Nobody knows exactly when the indie crowd took roots in the Malay heritage area known as Kampong Glam. Perhaps the Aladdin-like prayer mats, camel-skin products and shisha pipes added to its allure, drawing the bohemians looking for a great place to chill.
Regardless of when and how it happened, the many rows of shops selling fabrics, carpets and jewellery are here to stay. There are three main roads in Kampong Glam, each possessing its own distinctive characteristics.
Running from North Bridge Road to Beach Road, Arab Street is is probably the best place in Singapore to find anything related to Malay and Arab culture, from headscarves to accessories, books on Islam and ethnic Malay costumes such as the baju kurung (or ba-jee for short).
At the junction with Baghdad Street, there are two popular shisha joints called Sufi and Nasrin. On the floor above Sufi is the photography and film-making centre, Objectif. Somewhat out of place among the Arab-inspired shops in the area, Objectif regularly holds exhibitions, photography lessons and sells lomography cameras for those interested in working with 35mm camera film.
The straight and narrow Haji Lane boasts a variety of boutique shops and, surprisingly for clean and green Singapore, a splash of colourful graffiti.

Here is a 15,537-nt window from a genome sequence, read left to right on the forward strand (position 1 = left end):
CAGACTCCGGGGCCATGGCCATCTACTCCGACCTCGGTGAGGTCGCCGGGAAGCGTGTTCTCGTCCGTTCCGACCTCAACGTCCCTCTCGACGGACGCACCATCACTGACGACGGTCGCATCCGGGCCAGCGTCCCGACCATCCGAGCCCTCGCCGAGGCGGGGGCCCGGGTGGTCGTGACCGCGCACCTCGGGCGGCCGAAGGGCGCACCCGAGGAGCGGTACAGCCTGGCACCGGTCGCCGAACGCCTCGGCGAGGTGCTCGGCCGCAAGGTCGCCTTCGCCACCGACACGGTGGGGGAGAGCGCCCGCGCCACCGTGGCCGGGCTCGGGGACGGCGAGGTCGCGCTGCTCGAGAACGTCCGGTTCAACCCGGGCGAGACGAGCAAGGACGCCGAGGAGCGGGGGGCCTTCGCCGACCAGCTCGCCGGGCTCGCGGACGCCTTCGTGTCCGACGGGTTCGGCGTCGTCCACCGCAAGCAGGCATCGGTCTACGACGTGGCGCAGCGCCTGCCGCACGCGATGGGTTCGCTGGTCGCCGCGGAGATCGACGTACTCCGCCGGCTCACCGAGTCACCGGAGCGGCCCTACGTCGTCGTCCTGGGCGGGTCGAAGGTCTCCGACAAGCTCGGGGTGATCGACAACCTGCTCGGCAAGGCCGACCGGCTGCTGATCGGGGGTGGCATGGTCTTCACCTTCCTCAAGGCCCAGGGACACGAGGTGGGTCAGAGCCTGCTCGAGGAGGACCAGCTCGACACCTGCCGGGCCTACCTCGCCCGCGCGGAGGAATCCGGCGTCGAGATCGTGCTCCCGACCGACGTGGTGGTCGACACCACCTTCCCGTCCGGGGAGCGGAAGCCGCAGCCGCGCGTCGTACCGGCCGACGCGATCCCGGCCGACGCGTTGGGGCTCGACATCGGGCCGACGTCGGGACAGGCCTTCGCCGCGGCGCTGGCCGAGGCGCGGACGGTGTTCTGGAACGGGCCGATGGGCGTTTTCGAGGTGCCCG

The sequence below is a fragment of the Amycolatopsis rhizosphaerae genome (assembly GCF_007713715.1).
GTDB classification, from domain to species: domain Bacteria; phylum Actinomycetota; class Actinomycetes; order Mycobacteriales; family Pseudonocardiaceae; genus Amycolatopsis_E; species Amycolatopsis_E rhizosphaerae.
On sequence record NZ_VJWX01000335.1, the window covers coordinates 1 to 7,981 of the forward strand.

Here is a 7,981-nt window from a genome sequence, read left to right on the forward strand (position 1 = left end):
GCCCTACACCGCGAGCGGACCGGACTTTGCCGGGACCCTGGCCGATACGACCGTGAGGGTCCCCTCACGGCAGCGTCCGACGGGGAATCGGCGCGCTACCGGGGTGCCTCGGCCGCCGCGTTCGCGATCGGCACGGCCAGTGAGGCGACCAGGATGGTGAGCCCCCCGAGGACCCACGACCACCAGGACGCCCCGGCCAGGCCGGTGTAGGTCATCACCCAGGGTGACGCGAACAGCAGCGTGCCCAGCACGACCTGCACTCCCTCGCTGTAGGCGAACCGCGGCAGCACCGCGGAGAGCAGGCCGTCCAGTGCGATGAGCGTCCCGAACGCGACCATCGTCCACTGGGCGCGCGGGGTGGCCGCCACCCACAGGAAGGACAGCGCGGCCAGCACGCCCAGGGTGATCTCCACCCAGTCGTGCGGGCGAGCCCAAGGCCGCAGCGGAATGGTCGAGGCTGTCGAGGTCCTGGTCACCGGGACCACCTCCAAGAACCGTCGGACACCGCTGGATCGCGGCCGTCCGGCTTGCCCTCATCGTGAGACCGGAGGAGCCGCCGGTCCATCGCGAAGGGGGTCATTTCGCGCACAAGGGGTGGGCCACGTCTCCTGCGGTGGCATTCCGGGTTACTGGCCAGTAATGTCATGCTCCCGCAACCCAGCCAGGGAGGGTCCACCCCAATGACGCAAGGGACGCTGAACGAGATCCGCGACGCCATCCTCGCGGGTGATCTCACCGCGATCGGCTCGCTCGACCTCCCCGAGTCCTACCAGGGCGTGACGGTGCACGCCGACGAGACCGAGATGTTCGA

This is where you'd come to find something out of the mainstream, from cult fashion to vintage clothing and other unique knick-knacks. The small, independent retailers come and go fairly frequently, in tandem with changing trends and fashions, but shops like K.I.N., Dulcetfig and The Blogshop have stood the test of time and are a favourite among the youth.
Most of the stuff here are tailored towards women, but there are shops like Shop and Pluck, a lifestyle boutique that offers quirky home furnishing. And if furniture isn't quite what you're looking for, you can still help yourself to ice cream in Pluck's parlour.
This is the main tourist draw in Kampong Glam. Running from Beach Road to Baghdad Street, Bussorah Street is a short alley lined with two-storey shophouses. Shop for curios like vintage clocks and toys, or simply wander around to get a taste of days gone by.
Trippies, formerly known as Grandfather's Collections, is adjacent to Sultan Mosque and offers two floors of collectibles, a cafe and a small museum. There's also the Children Little Museum, which houses a wide collection of handmade toys and traditional games played by children in Singapore from the '60s and '70s.
There are also a few boutique spas in the area, such as the wine-themed Spa Sauvignon and the Balinese-style Wayan Retreat.
Jamal Kazura Aromatics is also worth visiting. A family trade that has been in business for more than 80 years, this intimate fragrance boutique offers a wide range of attars (Arabic perfumes), Egyptian perfume vials, massage oils, scented body soap and shower creams from the Middle East, India and Europe. For $30 to $80, you can customise your own scent with help and advice from the shop staff.